Market dynamics have shifted in Denver’s apartment sector. After a banner 2021, when the market posted outsized demand and soaring rent growth, fundamentals have noticeably cooled since the beginning of 2022. The pullback in activity is likely due to inflation eating into prospective renters’ budgets and ongoing recession fears, which could have some delaying household information.
The slowdown in absorption coincides with an elevated construction pipeline. The 26,000 units under construction is a record for the market and will increase Denver’s inventory by 9.3%. Denver’s apartment delivery timeline is projected to push vacancies back to pre-pandemic levels within the next several quarters.
Downtown will bear the brunt of the supply wave. The Downtown Submarket’s pipeline ranks third in the country, behind only Downtown Miami and Downtown Nashville. Concession activity has risen in the urban core due to the increased availability of units. Landlords are typically offering one month of free rent during the lease-up phase. In Downtown, 46% of properties were offering free rent or other incentives in October.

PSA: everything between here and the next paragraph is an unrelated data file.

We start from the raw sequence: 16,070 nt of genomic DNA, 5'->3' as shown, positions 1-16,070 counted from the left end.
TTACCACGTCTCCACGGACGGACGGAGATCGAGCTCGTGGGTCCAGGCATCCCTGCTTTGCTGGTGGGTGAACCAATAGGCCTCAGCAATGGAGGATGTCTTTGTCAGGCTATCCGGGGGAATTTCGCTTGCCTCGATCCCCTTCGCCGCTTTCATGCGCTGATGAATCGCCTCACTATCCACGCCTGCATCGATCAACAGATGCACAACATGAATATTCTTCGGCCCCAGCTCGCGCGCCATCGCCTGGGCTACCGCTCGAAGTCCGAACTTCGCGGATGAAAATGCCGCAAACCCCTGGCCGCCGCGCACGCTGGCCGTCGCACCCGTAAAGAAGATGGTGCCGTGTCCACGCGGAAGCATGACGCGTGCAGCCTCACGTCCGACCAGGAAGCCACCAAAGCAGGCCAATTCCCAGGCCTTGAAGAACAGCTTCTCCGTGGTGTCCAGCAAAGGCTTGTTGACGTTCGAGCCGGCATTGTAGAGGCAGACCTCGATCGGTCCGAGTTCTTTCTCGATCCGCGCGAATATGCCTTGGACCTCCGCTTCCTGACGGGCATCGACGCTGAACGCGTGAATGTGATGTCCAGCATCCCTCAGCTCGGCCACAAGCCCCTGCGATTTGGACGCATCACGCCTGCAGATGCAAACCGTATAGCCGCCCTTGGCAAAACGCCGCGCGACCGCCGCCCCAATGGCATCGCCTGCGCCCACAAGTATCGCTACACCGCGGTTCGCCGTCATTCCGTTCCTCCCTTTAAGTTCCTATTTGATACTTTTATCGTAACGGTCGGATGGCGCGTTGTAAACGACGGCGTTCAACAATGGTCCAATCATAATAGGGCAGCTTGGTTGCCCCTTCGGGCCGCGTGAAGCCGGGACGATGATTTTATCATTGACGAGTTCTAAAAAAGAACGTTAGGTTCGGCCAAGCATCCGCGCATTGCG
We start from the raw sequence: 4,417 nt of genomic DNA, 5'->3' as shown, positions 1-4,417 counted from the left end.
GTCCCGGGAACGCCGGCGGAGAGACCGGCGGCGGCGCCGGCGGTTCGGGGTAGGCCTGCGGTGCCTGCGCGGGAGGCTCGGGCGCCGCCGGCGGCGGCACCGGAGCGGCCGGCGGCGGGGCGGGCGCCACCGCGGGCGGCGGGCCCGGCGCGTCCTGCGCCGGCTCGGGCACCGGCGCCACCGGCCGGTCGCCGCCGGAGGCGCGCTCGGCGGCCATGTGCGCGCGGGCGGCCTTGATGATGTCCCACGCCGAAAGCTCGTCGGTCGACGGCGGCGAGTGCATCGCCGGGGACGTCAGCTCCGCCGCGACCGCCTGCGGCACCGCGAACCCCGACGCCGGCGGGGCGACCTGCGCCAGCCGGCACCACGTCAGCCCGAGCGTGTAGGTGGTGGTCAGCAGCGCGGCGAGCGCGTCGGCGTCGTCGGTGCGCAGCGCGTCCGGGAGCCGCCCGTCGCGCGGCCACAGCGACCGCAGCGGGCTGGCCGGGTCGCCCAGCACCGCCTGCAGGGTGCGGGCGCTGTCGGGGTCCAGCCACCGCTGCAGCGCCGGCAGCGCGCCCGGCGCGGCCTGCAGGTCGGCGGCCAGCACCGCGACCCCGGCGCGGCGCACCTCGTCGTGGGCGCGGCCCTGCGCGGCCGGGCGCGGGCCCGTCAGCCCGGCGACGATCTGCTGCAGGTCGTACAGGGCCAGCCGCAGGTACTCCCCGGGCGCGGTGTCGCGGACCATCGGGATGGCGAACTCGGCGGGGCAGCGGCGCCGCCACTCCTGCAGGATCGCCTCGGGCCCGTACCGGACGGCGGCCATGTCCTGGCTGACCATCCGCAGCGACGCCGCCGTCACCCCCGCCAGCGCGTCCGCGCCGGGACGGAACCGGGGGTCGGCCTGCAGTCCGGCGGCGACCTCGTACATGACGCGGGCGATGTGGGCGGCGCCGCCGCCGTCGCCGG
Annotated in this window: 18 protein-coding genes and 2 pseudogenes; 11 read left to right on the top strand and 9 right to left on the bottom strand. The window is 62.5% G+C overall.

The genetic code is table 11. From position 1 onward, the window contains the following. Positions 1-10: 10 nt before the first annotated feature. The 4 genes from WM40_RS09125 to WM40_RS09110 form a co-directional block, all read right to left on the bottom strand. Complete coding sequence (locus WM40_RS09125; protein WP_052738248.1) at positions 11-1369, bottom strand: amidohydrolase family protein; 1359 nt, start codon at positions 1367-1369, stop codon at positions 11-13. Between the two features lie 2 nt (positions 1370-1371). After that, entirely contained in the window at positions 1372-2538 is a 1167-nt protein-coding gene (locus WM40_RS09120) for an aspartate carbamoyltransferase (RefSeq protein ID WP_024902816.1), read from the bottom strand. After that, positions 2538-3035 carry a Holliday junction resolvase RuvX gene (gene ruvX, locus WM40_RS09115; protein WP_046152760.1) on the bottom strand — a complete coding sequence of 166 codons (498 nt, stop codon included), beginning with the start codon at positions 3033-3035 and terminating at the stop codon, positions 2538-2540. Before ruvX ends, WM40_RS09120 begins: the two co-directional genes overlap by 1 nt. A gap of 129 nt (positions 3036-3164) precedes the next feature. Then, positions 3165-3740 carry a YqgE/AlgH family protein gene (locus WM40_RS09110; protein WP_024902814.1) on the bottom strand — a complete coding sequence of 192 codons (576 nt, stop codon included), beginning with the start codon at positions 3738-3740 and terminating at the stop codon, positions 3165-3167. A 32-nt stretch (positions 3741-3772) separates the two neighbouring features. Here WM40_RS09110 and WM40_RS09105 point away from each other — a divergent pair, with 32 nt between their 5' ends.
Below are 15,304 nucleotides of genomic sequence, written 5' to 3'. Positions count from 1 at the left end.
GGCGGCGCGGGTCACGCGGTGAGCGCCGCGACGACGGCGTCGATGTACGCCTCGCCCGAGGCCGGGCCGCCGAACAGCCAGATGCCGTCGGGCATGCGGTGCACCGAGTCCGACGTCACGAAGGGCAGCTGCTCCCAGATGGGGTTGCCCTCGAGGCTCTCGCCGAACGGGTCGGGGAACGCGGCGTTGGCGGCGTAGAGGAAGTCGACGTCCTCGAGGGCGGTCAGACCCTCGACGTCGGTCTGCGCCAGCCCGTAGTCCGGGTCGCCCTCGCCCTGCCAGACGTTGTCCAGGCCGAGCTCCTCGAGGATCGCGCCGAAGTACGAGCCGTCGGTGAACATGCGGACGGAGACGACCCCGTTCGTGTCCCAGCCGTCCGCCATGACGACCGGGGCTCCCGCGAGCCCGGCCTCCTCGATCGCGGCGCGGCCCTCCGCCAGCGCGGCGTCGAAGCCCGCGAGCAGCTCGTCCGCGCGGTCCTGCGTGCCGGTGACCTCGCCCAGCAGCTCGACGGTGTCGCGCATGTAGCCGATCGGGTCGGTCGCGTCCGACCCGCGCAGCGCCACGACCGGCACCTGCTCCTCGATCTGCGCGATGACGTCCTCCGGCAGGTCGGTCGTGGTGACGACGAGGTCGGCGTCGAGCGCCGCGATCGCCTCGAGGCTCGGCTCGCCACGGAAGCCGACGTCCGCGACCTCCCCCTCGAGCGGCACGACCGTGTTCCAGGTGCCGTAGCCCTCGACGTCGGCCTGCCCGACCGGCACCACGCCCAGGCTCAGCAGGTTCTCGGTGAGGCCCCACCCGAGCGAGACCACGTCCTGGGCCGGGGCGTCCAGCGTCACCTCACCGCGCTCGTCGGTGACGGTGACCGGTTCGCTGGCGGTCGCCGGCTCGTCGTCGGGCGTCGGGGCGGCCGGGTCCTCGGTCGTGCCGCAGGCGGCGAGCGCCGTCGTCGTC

The impact on rent growth has been swift. Annual rent growth reached a record of 13% in 22Q1 but has decelerated to a current year-over-year figure of 2.7%. The Denver City Council passed an affordable housing policy that went into effect July 1. New housing developments of 10 or more units are now required to set aside between 8% and 15% of units as affordable, depending on factors including location and the level of affordability those units will provide. In addition, the city will also be increasing its linkage fee over the next four years, which will go toward the city’s affordable housing fund. Developers who provide affordable housing are exempt from paying this fee. Opponents of the measure are concerned that it could lead to a decline in future deliveries as developers shift focus to markets with fewer restrictions, while supporters point to a measurable number of affordable units that will become available. For now, development is projected to remain historically high. Development plans increased by nearly 400% ahead of the June 30 deadline as developers raced to submit plans before they would be subjected to the new law.